Last week my host had an issue. There was a denial-of-service (DoS) attack against the server that hosts my blog. Because I am on a shared hosting plan, the DoS probably caused issues with several sites, and not just my blog
The DoS attack prevented my blog from being displayed properly when visitors requested pages from my host. If it wasn’t for CloudFlare, only an error page would have been displayed for each visitor.
What happened instead is CloudFlare showed a cached copy of the web page to the visitor. While I can’t be sure it was like that for every page, many of the pages I viewed showed the content of the page.
While I’m not sure what exactly happens with CloudFlare, but it may be something like this. CloudFlare caches the content of the pages on their servers. The static content, as mentioned at the beginning of the article, is always sent from the CloudFlare servers, instead of your host’s server. The content is sent from your host.
If CloudFlare detects that your Web site, or blog, can’t be reached, it will send a cached copy of the requested Web page to your visitor. A message strip at the top of the page will indicate that the page is a cached version, and may not be the most current version. Once your site is up and running again, CloudFlare will stop sending the cache copy and begin sending the pages for the host.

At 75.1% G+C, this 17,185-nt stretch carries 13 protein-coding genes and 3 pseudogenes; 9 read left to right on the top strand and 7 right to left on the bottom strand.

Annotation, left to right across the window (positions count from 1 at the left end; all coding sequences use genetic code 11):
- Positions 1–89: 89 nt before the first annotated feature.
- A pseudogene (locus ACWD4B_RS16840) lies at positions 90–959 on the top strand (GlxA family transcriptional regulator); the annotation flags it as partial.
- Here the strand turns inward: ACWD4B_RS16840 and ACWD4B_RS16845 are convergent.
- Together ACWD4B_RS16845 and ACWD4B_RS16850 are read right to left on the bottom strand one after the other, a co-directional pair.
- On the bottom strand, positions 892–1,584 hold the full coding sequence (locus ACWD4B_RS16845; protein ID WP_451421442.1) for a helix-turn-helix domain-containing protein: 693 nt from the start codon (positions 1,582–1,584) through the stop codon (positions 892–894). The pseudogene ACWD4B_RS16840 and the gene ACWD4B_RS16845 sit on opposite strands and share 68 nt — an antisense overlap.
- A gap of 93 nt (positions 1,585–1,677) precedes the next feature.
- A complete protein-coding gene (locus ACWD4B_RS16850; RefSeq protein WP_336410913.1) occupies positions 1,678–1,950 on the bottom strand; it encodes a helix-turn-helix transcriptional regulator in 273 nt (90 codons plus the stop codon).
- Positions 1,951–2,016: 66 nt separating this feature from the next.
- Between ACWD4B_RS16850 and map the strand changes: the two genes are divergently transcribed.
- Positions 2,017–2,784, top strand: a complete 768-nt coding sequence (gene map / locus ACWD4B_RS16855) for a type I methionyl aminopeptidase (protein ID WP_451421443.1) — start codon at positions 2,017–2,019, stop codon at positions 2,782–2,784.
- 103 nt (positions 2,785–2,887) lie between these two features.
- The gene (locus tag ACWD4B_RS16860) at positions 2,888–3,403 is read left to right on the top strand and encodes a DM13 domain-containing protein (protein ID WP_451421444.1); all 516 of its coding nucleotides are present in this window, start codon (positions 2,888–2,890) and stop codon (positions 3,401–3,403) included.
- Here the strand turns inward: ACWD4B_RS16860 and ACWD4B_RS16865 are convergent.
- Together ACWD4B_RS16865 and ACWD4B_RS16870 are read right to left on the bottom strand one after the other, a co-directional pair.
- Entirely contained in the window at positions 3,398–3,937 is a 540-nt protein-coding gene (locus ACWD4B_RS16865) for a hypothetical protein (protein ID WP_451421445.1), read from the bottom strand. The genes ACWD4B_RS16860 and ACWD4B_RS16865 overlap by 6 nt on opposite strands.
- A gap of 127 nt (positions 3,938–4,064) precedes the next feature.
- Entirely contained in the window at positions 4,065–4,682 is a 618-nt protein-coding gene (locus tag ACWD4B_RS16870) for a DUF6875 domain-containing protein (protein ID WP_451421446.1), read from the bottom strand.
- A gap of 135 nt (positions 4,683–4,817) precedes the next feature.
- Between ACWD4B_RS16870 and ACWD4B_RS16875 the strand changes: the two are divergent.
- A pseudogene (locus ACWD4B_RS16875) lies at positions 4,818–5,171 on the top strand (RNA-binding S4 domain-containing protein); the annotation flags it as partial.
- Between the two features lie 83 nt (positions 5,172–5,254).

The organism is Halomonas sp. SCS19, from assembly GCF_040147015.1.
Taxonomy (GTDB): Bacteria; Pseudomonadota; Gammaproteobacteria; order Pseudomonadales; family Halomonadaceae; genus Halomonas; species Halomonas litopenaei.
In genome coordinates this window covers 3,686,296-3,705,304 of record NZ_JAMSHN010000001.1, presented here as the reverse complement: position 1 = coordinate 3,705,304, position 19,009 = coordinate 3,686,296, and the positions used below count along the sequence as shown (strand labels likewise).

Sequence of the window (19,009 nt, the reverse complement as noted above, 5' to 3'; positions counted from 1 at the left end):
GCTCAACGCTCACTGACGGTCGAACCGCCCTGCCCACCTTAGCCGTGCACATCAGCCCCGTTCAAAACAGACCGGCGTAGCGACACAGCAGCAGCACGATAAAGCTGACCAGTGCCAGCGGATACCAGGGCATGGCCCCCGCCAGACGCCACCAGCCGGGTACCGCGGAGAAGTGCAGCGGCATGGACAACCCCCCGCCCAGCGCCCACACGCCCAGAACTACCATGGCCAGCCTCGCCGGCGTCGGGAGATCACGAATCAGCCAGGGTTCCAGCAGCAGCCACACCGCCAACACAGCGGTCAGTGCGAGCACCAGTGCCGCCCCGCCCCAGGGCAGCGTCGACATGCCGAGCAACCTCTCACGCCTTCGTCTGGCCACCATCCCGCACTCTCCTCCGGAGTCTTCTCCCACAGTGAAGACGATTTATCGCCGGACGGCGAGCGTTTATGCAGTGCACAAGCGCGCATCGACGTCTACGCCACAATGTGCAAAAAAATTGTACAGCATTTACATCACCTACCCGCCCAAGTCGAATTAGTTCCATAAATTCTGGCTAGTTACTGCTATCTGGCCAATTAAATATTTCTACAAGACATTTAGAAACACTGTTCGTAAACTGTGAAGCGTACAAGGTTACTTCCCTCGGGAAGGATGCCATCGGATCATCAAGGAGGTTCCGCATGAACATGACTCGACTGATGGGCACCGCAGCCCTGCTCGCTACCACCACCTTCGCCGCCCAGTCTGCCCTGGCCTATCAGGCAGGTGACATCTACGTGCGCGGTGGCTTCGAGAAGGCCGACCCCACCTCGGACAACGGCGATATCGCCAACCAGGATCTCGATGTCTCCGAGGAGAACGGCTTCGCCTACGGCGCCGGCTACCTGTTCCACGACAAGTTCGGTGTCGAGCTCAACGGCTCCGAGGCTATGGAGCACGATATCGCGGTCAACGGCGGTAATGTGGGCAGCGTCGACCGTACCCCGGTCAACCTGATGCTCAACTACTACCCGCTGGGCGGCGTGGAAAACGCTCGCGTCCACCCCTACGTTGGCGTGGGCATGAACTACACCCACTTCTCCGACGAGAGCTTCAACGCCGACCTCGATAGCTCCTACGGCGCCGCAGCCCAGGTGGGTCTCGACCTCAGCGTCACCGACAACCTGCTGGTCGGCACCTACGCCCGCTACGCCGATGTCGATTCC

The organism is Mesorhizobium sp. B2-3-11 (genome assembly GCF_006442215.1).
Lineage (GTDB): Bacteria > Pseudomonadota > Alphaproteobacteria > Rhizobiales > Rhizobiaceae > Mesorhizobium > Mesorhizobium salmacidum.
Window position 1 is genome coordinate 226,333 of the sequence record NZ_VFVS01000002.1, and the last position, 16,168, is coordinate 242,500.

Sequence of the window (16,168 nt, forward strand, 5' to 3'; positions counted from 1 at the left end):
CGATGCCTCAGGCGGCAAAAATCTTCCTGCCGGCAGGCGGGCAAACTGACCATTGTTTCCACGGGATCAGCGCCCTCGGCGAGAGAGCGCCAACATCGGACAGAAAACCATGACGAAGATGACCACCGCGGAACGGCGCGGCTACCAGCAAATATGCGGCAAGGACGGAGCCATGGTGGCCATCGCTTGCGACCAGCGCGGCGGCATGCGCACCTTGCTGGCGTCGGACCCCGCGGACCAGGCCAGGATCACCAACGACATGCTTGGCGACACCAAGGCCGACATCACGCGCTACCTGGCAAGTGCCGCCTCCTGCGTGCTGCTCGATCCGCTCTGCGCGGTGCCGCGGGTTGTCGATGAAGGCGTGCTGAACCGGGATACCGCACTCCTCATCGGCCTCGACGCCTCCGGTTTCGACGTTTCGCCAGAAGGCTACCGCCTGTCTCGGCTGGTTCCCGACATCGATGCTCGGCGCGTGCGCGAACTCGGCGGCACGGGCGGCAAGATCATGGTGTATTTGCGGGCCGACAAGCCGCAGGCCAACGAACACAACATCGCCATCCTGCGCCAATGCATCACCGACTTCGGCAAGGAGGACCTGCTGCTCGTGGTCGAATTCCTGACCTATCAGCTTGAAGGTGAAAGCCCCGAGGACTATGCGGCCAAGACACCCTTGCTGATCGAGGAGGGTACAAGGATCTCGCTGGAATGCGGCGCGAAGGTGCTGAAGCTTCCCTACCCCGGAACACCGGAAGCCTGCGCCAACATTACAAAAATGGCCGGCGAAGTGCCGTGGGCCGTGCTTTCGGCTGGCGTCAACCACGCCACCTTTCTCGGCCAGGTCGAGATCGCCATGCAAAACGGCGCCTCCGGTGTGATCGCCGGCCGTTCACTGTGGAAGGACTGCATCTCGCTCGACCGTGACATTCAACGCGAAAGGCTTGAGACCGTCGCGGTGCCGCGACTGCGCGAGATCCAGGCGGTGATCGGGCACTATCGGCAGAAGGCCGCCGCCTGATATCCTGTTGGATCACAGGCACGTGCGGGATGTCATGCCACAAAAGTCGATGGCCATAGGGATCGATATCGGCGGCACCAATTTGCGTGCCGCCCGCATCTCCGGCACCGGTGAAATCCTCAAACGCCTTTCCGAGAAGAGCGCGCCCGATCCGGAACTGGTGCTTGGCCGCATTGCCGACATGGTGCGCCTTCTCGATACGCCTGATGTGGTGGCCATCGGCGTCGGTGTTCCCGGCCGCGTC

So when my blog went down last week, CloudFlare sent the cached pages to my visitors, and once the problem was corrected, the current pages were sent to my visitors. In doing so, CloudFlare had allowed my blog to remain online, even though it was actually down.
While it takes time for CloudFlare to cache all pages of my blog, it seemed that the more common, high-traffic, pages were returned from their server, as I could see in my analytics log.
So, in addition to providing some performance benefits, CloudFlare also provides some added piece-of-mind with regards to my blog’s outages. For a free service, it has provided some great benefits.